Display Settings:

Format

Send to:

Choose Destination
See comment in PubMed Commons below
Endocrinol Metab Clin North Am. 2010 Jun;39(2):271-86, table of contents. doi: 10.1016/j.ecl.2010.02.012.

Assessment and interpretation of circulating 25-hydroxyvitamin D and 1,25-dihydroxyvitamin D in the clinical environment.

Author information

  • Department of Biochemistry and Molecular Biology, Children's Research Institute, Medical University of South Carolina, Charleston, SC 29425, USA. hollisb@musc.edu

Abstract

The unique cis-triene structure of vitamin D and related metabolites makes it susceptible to oxidation, ultraviolet (UV) light-induced conformational changes, heat-induced conformational changes, and attacks by free radicals. Vitamin D(2) is much less bioactive than vitamin D(3) in humans. Metabolic activation and inactivation of vitamin D are well characterized and result in a plethora of metabolites, of which only 25-hydroxyvitamin D (25(OH)D) and 1,25-dihydroxyvitamin D (1,25(OH)(2)D) provide any clinically relevant information. 25(OH)D(2) and 25(OH)D(3) are commonly known as calcifediol and the 1,25(OH)(2)D metabolites as calcitriol. In this review the current state of the science on the clinical assessment of circulating 25(OH)D and 1,25(OH)(2)D is described.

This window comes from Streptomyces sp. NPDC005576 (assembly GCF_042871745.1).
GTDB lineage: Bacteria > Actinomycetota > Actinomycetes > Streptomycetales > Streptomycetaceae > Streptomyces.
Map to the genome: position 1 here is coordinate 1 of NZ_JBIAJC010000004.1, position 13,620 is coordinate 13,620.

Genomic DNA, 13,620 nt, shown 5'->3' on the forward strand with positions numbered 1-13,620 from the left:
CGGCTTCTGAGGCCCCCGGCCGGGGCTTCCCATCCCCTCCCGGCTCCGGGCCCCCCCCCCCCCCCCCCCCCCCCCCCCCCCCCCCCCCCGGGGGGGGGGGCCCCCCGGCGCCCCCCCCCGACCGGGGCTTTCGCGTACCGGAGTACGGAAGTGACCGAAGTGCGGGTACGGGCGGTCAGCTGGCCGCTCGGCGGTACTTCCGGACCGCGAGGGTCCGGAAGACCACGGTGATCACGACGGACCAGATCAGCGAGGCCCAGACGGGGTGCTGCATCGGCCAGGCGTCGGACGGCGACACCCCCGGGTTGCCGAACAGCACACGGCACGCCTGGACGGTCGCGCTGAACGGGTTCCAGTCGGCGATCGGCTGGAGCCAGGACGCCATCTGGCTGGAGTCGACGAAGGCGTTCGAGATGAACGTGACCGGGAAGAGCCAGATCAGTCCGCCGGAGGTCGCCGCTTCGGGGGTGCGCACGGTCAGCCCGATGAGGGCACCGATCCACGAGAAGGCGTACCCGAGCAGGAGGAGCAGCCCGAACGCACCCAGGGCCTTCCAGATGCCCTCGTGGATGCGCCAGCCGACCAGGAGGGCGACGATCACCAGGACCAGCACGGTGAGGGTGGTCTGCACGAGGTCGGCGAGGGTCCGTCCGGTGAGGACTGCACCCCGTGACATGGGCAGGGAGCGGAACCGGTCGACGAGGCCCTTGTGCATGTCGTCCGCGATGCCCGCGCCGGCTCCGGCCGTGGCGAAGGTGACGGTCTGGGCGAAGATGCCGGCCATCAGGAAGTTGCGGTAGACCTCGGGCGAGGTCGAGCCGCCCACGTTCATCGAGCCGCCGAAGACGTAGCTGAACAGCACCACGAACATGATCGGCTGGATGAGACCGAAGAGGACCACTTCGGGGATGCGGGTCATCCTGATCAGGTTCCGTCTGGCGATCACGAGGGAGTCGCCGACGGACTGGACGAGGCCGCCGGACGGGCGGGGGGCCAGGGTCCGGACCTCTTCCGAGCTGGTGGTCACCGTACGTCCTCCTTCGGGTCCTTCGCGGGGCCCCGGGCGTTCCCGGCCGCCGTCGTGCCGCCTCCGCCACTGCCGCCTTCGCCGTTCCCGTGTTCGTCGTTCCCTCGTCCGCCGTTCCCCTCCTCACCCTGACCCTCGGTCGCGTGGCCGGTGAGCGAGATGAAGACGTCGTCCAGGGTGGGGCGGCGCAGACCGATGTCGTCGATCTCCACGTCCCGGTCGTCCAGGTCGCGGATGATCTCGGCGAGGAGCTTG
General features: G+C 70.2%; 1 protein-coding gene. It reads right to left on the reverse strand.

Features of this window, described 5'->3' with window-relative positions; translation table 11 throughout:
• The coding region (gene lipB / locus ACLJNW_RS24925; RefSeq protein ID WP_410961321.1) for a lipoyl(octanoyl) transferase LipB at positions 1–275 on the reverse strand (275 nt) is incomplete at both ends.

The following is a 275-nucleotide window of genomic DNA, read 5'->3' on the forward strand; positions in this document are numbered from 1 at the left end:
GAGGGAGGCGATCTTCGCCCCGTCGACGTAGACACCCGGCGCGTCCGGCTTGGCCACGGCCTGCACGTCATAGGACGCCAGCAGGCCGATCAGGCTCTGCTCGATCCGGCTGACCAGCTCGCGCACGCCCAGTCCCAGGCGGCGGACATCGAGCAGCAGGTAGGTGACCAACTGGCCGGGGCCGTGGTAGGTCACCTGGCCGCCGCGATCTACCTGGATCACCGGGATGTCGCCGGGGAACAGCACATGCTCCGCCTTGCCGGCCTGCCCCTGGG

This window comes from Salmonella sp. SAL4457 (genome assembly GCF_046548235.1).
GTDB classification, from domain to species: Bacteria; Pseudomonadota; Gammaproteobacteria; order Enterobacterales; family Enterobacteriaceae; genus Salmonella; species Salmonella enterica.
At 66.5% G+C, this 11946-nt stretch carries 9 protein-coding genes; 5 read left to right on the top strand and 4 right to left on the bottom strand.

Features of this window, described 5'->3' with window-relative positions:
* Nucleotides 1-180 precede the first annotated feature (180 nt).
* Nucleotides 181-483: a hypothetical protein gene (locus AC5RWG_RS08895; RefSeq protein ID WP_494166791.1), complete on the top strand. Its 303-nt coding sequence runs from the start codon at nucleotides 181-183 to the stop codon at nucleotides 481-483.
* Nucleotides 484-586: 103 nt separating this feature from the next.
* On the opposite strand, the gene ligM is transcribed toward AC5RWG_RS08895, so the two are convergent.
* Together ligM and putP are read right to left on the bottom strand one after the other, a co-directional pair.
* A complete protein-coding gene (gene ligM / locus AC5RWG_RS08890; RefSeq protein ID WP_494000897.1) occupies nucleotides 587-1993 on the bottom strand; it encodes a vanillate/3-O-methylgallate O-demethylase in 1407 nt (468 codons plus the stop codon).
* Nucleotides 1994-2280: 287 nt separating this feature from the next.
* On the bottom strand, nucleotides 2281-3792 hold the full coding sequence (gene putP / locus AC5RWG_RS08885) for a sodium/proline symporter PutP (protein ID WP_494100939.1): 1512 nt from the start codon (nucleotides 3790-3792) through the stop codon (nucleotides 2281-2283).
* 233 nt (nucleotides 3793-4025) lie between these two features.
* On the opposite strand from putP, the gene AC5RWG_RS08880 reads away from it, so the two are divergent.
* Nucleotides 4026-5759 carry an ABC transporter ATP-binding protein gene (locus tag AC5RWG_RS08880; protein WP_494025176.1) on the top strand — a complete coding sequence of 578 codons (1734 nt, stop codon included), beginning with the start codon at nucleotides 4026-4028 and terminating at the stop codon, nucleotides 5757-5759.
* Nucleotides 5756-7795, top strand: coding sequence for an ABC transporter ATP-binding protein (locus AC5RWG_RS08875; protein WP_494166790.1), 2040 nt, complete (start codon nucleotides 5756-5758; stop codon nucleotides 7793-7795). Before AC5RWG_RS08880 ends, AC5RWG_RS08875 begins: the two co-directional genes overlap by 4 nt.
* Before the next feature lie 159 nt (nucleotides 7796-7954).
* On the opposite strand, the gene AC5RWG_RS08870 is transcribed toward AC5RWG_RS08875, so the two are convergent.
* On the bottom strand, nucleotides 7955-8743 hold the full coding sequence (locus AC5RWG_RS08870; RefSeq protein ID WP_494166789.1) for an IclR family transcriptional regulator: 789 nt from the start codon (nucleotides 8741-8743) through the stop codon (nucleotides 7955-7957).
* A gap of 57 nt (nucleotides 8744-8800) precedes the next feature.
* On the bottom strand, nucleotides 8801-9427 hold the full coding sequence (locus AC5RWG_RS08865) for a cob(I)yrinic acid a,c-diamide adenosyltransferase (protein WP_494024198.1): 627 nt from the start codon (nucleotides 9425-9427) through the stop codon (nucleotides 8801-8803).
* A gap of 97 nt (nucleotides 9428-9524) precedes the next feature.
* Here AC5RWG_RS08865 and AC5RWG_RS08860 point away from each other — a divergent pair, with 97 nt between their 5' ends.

Copyright 2010 Elsevier Inc. All rights reserved.

PMID:
20511051
[PubMed - indexed for MEDLINE]
PMCID:
PMC2903449
Free PMC Article

Images from this publication.See all images (1)Free text

Fig. 1
PubMed Commons home

PubMed Commons

0 comments
How to join PubMed Commons

    Supplemental Content

    Icon for Elsevier Science Icon for PubMed Central
    Loading ...
    Write to the Help Desk